Derek snatched the mobile from his jacket pocket and opened the camera app. It was set on selfies when the screen opened and he found his own pudgy, gammon-coloured features being displayed on the screen. Recoiling only a little, he pressed the button to turn the camera around and found himself staring down at Horatio as the dog stared up at him.
With the eyes bulging, the tongue lolling out over a double-chin, and a facial expression that looked like it had found three consecutive answers on a word search puzzle and was bursting to boast about the achievement, the shitting Horatio could have been his wife’s twin. Admittedly, one of them had a little more facial hair than the other, but Derek thought that was such a small distinction it was close to being negligible.
He snapped three pictures in short succession, chuckling softly to himself as he anticipated the repercussions of sharing this picture with friends. Horatio, clearly unimpressed with being photographed in the middle of a relatively private act, shied away from Derek. It was an abrupt lurch that caught Derek by surprise. One moment he was taking pictures of a shitting dog whilst holding its leash and chuckling to himself. The next moment the leash had been pulled from his hand, Horatio was waddling toward the clocktower, and Derek watched his phone, fall from his fingers and land on the freshly laid turd that Horatio had deposited.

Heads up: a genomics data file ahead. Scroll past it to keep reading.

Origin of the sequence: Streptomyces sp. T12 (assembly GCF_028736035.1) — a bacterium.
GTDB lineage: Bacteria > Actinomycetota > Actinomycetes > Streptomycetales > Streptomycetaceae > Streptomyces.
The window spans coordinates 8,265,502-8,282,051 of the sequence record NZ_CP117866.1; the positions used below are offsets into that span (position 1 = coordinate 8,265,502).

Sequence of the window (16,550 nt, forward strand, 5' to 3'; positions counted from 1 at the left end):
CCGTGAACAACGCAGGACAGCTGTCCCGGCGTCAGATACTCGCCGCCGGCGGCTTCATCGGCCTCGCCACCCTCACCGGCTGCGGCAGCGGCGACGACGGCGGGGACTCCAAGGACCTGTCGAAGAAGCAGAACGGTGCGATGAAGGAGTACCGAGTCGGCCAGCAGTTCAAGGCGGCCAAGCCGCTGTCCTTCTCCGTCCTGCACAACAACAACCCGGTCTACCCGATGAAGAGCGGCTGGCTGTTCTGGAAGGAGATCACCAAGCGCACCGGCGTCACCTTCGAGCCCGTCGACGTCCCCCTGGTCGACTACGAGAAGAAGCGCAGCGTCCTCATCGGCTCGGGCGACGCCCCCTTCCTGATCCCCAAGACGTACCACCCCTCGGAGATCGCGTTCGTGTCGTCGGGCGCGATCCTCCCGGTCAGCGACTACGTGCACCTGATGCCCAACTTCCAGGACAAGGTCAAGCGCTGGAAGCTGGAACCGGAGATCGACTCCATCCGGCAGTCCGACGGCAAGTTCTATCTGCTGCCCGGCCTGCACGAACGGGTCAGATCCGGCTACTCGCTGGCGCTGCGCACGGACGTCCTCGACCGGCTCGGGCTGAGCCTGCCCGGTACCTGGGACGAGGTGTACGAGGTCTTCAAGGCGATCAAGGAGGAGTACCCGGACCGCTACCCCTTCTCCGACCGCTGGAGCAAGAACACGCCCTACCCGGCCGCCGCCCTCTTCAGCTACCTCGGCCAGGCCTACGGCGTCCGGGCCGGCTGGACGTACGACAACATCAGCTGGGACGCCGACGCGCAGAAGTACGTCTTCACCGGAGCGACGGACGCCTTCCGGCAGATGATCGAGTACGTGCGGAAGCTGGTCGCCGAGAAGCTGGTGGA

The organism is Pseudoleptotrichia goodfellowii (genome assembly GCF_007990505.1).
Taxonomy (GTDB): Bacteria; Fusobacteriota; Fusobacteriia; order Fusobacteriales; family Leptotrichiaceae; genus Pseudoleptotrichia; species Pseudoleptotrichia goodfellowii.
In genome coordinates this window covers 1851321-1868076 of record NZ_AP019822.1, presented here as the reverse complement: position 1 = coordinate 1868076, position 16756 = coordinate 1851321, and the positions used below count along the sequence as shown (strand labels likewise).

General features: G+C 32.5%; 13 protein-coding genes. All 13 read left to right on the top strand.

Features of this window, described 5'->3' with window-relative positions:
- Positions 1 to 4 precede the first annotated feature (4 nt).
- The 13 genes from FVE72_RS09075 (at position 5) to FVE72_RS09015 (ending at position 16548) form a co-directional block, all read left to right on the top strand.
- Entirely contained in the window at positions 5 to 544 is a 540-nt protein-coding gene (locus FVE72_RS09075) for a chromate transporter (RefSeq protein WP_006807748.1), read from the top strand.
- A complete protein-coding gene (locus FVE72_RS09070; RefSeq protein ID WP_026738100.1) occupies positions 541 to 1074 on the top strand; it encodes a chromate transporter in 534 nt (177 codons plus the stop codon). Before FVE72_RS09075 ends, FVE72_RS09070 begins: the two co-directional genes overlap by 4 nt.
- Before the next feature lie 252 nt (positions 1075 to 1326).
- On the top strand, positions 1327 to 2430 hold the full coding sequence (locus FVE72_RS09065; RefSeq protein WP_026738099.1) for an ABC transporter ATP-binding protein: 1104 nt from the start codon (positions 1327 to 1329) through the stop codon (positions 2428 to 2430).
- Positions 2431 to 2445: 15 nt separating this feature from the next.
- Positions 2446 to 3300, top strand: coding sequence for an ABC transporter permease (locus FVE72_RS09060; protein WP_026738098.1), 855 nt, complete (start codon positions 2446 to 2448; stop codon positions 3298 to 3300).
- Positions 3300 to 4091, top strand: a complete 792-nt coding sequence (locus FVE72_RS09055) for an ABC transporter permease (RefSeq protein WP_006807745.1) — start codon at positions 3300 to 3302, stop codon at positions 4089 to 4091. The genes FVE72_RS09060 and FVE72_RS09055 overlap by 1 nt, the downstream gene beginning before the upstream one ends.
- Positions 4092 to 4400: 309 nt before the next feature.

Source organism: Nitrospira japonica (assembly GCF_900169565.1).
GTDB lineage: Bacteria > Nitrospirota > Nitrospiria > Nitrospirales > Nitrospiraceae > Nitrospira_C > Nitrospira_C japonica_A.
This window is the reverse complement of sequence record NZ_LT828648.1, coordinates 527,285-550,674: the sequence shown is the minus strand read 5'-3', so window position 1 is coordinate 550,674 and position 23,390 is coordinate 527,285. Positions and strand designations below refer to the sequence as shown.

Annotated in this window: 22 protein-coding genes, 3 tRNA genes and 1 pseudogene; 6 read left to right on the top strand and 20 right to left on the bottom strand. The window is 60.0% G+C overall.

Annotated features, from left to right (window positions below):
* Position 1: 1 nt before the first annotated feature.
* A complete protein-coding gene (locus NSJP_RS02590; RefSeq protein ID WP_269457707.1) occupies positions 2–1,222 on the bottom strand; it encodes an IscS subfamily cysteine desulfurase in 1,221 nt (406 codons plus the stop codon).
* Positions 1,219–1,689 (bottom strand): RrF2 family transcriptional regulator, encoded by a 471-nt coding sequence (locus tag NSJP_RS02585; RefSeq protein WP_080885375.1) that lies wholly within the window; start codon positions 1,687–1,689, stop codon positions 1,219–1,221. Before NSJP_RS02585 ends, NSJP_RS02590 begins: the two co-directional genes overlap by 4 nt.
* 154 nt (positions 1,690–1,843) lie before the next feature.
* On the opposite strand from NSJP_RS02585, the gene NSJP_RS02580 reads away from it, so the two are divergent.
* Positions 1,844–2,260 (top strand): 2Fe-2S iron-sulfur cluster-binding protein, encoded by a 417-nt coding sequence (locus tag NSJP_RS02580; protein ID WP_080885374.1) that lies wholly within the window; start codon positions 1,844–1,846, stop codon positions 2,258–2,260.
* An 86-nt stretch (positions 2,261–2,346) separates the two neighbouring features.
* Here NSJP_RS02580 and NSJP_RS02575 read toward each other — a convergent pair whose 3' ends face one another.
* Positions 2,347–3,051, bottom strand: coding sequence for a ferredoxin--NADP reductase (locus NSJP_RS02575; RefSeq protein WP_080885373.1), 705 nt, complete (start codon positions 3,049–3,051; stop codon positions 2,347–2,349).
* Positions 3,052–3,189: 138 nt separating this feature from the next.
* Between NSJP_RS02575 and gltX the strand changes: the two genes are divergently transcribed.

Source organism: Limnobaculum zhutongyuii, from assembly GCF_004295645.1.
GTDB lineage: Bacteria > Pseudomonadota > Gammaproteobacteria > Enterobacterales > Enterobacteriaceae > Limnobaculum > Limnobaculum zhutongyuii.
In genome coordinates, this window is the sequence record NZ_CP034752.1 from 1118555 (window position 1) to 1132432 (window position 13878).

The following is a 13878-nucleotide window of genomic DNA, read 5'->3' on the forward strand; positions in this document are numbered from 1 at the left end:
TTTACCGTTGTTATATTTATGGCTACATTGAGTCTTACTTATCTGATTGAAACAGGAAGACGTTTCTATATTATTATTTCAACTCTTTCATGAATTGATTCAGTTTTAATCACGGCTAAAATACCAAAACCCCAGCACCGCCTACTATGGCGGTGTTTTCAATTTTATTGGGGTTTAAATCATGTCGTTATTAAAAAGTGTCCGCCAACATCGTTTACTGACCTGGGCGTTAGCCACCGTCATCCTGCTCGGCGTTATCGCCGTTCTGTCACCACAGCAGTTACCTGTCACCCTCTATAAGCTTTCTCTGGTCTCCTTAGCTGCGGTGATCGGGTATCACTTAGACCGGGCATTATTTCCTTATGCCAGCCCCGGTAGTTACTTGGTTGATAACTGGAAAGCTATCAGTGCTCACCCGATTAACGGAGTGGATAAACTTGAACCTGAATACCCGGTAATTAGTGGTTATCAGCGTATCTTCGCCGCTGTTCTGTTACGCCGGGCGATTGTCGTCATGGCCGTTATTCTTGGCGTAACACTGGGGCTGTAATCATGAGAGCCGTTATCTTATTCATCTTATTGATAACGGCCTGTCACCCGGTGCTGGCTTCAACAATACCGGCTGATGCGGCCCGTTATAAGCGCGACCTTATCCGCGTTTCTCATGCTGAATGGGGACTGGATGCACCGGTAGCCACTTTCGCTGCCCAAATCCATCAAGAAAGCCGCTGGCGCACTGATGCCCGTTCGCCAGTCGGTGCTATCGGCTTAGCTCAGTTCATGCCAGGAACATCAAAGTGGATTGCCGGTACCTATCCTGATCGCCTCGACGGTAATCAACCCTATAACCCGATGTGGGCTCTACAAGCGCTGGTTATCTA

“Bloody hell,” Derek complained. “Horatio,” he called. “Come back here.”
He reached for his phone, picking it up gingerly between thumb and forefinger, and realised Horatio’s sticky turd had adhered to the screen. Derek sneered in disgust, sure the dog had done this deliberately and he scanned the empty street looking for his wife’s French Bulldog.
“Horatio,” he called. “Where are you?”
Innsmouth seemed surprisingly quiet this evening. On the positive side, that meant there had been no one around to witness him dropping his phone on top of a warm and steaming dog turd. On the negative side, the silence unsettled him and there was no one around to tell him where his wife’s stupid dog had gone. A mist of drizzle hung in the air. The night seemed chillier than it should have been and, for the first time, he noticed that quite a few streetlamps seemed to have stopped working. The night was darker than it had any right to be and the subsequent shiver that tickled down his spine had nothing to do with Innsmouth’s low temperature.
This story is built on my fascination with the way people share their personal ghost stories. To celebrate this fact, on Monday March 1st, I’ll be hosting an online book launch/virtual event where I (and some friends and fellow writers) will be sharing our own personal ghost stories. If you fancy joining us, either to share a ghost story or simply to listen, please drop me an email at firstname.lastname@example.org and I’ll happily send you an invite.
And, to find out what happens in the remainder of this novella, you can pre-order a copy of Cursed on Amazon.